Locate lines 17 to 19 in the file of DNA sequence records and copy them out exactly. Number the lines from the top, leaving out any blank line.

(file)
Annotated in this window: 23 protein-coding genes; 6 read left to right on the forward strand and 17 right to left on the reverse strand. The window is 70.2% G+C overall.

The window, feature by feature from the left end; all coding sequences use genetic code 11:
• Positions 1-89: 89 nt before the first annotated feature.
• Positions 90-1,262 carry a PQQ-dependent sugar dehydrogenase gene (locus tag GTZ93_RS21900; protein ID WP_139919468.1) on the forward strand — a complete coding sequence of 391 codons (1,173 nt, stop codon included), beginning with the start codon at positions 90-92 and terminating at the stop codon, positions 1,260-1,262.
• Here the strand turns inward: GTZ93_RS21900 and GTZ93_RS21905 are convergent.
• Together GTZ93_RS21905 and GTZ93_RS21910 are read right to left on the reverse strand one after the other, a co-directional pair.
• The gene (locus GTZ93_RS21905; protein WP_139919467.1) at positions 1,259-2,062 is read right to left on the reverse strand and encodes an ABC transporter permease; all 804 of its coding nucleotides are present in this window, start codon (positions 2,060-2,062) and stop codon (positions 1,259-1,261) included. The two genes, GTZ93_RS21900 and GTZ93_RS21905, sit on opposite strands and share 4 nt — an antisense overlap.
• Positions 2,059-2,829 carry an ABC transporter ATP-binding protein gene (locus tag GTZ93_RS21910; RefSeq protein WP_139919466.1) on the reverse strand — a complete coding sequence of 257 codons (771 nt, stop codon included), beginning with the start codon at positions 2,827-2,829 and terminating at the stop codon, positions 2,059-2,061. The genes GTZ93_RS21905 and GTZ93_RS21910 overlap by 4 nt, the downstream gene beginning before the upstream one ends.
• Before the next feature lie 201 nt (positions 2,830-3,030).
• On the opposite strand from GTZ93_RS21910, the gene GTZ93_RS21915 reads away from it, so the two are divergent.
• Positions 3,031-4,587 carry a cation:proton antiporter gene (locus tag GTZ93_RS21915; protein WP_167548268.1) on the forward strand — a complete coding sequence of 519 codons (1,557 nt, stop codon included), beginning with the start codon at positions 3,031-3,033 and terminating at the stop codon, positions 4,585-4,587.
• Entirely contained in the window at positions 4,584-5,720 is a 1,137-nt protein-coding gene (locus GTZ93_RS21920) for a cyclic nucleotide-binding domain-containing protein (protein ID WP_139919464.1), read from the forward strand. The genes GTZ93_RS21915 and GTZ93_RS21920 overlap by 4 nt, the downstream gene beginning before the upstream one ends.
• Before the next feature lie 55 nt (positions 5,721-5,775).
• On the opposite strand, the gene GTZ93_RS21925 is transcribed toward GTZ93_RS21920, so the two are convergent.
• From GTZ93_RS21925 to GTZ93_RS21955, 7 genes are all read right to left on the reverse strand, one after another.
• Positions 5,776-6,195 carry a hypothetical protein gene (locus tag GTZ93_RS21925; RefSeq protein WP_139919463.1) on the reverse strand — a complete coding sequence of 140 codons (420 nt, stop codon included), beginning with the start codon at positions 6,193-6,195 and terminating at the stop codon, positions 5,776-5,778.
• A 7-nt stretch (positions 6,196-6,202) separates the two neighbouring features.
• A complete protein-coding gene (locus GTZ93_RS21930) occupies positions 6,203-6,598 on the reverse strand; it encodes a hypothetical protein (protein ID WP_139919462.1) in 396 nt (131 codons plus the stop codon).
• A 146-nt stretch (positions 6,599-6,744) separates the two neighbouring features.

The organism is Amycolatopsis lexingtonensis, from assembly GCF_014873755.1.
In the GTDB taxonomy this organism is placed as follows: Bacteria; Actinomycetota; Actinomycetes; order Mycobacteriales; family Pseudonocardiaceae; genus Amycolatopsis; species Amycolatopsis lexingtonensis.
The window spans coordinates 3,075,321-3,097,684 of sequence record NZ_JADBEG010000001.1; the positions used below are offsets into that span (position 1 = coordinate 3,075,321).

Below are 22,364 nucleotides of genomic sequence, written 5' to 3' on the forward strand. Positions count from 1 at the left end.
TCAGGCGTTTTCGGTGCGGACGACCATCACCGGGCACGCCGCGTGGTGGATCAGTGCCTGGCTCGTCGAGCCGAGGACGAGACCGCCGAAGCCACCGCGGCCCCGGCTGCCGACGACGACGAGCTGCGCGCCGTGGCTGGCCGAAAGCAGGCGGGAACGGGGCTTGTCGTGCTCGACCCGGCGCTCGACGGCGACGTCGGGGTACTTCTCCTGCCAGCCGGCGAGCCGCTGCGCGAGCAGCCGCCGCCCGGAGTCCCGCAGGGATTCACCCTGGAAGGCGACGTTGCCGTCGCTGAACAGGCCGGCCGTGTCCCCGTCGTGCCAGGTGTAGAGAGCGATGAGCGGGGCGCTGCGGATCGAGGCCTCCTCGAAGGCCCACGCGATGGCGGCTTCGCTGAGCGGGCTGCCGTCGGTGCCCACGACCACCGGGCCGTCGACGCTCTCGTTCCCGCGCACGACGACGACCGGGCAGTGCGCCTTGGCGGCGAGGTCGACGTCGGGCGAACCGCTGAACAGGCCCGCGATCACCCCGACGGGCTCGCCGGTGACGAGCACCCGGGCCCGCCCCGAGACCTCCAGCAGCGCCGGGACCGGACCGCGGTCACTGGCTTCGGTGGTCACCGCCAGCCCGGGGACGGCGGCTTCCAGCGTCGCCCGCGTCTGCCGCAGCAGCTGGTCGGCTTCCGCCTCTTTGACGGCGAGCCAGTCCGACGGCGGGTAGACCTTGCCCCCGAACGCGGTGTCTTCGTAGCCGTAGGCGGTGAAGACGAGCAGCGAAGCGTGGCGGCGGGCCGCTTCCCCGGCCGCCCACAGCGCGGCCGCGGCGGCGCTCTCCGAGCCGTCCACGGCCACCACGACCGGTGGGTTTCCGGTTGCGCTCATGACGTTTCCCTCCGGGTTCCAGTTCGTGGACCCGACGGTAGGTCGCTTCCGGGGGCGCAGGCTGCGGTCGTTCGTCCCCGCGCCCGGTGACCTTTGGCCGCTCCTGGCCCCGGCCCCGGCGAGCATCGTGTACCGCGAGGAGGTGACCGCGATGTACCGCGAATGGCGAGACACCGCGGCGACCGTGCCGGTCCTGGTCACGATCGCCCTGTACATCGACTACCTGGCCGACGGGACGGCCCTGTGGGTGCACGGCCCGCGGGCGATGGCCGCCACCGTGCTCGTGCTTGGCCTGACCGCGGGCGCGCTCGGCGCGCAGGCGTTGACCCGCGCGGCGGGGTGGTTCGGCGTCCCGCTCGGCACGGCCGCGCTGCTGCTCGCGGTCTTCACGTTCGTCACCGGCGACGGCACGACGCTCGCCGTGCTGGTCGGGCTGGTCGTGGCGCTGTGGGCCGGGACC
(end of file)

• A 7-nt stretch (positions 6,196-6,202) separates the two neighbouring features.
• A complete protein-coding gene (locus GTZ93_RS21930) occupies positions 6,203-6,598 on the reverse strand; it encodes a hypothetical protein (protein ID WP_139919462.1) in 396 nt (131 codons plus the stop codon).
• A 146-nt stretch (positions 6,599-6,744) separates the two neighbouring features.